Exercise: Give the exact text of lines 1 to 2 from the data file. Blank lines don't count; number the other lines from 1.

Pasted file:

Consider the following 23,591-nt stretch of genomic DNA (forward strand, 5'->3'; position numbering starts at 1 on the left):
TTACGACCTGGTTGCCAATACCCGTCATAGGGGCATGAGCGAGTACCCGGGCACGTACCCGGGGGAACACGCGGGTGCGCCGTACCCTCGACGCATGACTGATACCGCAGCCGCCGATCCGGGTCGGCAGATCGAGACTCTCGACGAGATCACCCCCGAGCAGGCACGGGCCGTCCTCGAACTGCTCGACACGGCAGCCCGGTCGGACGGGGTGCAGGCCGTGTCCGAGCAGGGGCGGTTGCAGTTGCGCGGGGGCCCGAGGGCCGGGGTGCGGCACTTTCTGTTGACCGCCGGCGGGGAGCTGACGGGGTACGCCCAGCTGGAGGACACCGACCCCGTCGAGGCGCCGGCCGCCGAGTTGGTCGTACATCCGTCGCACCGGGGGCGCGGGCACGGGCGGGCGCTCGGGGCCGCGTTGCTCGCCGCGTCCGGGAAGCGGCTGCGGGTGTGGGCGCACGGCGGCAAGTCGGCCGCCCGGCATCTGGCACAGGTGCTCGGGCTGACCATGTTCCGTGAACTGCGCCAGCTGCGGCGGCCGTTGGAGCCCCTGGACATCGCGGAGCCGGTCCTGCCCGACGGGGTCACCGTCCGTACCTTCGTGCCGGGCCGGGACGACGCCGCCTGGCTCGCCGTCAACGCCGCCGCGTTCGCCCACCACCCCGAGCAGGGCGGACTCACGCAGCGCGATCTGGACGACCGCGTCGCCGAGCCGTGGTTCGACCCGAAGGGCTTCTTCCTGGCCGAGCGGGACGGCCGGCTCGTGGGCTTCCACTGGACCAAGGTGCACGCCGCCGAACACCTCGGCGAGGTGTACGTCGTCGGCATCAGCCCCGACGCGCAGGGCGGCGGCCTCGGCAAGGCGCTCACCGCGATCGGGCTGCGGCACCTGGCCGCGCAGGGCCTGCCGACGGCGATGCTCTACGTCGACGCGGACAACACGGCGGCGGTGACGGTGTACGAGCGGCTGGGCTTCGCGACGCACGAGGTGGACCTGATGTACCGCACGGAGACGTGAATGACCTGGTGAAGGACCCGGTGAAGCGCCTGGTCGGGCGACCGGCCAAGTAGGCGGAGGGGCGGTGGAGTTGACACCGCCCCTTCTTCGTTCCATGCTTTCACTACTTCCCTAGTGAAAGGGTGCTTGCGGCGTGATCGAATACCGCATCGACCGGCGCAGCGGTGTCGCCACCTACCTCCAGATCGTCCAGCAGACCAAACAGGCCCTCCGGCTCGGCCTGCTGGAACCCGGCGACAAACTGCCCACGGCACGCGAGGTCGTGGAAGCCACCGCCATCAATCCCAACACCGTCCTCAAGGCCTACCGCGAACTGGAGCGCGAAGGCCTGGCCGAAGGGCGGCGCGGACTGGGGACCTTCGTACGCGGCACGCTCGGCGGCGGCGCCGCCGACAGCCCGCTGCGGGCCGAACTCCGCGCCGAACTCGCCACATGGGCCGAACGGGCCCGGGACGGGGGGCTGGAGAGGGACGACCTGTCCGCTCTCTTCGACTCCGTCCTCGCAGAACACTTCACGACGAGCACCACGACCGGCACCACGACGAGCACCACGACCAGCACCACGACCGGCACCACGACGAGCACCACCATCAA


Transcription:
Consider the following 23,591-nt stretch of genomic DNA (forward strand, 5'->3'; position numbering starts at 1 on the left):
TTACGACCTGGTTGCCAATACCCGTCATAGGGGCATGAGCGAGTACCCGGGCACGTACCCGGGGGAACACGCGGGTGCGCCGTACCCTCGACGCATGACTGATACCGCAGCCGCCGATCCGGGTCGGCAGATCGAGACTCTCGACGAGATCACCCCCGAGCAGGCACGGGCCGTCCTCGAACTGCTCGACACGGCAGCCCGGTCGGACGGGGTGCAGGCCGTGTCCGAGCAGGGGCGGTTGCAGTTGCGCGGGGGCCCGAGGGCCGGGGTGCGGCACTTTCTGTTGACCGCCGGCGGGGAGCTGACGGGGTACGCCCAGCTGGAGGACACCGACCCCGTCGAGGCGCCGGCCGCCGAGTTGGTCGTACATCCGTCGCACCGGGGGCGCGGGCACGGGCGGGCGCTCGGGGCCGCGTTGCTCGCCGCGTCCGGGAAGCGGCTGCGGGTGTGGGCGCACGGCGGCAAGTCGGCCGCCCGGCATCTGGCACAGGTGCTCGGGCTGACCATGTTCCGTGAACTGCGCCAGCTGCGGCGGCCGTTGGAGCCCCTGGACATCGCGGAGCCGGTCCTGCCCGACGGGGTCACCGTCCGTACCTTCGTGCCGGGCCGGGACGACGCCGCCTGGCTCGCCGTCAACGCCGCCGCGTTCGCCCACCACCCCGAGCAGGGCGGACTCACGCAGCGCGATCTGGACGACCGCGTCGCCGAGCCGTGGTTCGACCCGAAGGGCTTCTTCCTGGCCGAGCGGGACGGCCGGCTCGTGGGCTTCCACTGGACCAAGGTGCACGCCGCCGAACACCTCGGCGAGGTGTACGTCGTCGGCATCAGCCCCGACGCGCAGGGCGGCGGCCTCGGCAAGGCGCTCACCGCGATCGGGCTGCGGCACCTGGCCGCGCAGGGCCTGCCGACGGCGATGCTCTACGTCGACGCGGACAACACGGCGGCGGTGACGGTGTACGAGCGGCTGGGCTTCGCGACGCACGAGGTGGACCTGATGTACCGCACGGAGACGTGAATGACCTGGTGAAGGACCCGGTGAAGCGCCTGGTCGGGCGACCGGCCAAGTAGGCGGAGGGGCGGTGGAGTTGACACCGCCCCTTCTTCGTTCCATGCTTTCACTACTTCCCTAGTGAAAGGGTGCTTGCGGCGTGATCGAATACCGCATCGACCGGCGCAGCGGTGTCGCCACCTACCTCCAGATCGTCCAGCAGACCAAACAGGCCCTCCGGCTCGGCCTGCTGGAACCCGGCGACAAACTGCCCACGGCACGCGAGGTCGTGGAAGCCACCGCCATCAATCCCAACACCGTCCTCAAGGCCTACCGCGAACTGGAGCGCGAAGGCCTGGCCGAAGGGCGGCGCGGACTGGGGACCTTCGTACGCGGCACGCTCGGCGGCGGCGCCGCCGACAGCCCGCTGCGGGCCGAACTCCGCGCCGAACTCGCCACATGGGCCGAACGGGCCCGGGACGGGGGGCTGGAGAGGGACGACCTGTCCGCTCTCTTCGACTCCGTCCTCGCAGAACACTTCACGACGAGCACCACGACCGGCACCACGACGAGCACCACGACCAGCACCACGACCGGCACCACGACGAGCACCACCATCAA